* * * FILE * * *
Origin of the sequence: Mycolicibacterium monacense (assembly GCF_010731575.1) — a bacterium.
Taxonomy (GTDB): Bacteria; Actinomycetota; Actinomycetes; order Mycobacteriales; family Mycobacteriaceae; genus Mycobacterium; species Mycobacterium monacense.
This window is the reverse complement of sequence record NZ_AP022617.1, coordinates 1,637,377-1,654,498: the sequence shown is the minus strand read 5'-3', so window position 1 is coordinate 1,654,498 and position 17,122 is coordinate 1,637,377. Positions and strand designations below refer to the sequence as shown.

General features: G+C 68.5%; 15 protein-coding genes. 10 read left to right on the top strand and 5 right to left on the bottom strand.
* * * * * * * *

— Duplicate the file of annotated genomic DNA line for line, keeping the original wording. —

Origin of the sequence: Mycolicibacterium monacense (assembly GCF_010731575.1) — a bacterium.
Taxonomy (GTDB): Bacteria; Actinomycetota; Actinomycetes; order Mycobacteriales; family Mycobacteriaceae; genus Mycobacterium; species Mycobacterium monacense.
This window is the reverse complement of sequence record NZ_AP022617.1, coordinates 1,637,377-1,654,498: the sequence shown is the minus strand read 5'-3', so window position 1 is coordinate 1,654,498 and position 17,122 is coordinate 1,637,377. Positions and strand designations below refer to the sequence as shown.

General features: G+C 68.5%; 15 protein-coding genes. 10 read left to right on the top strand and 5 right to left on the bottom strand.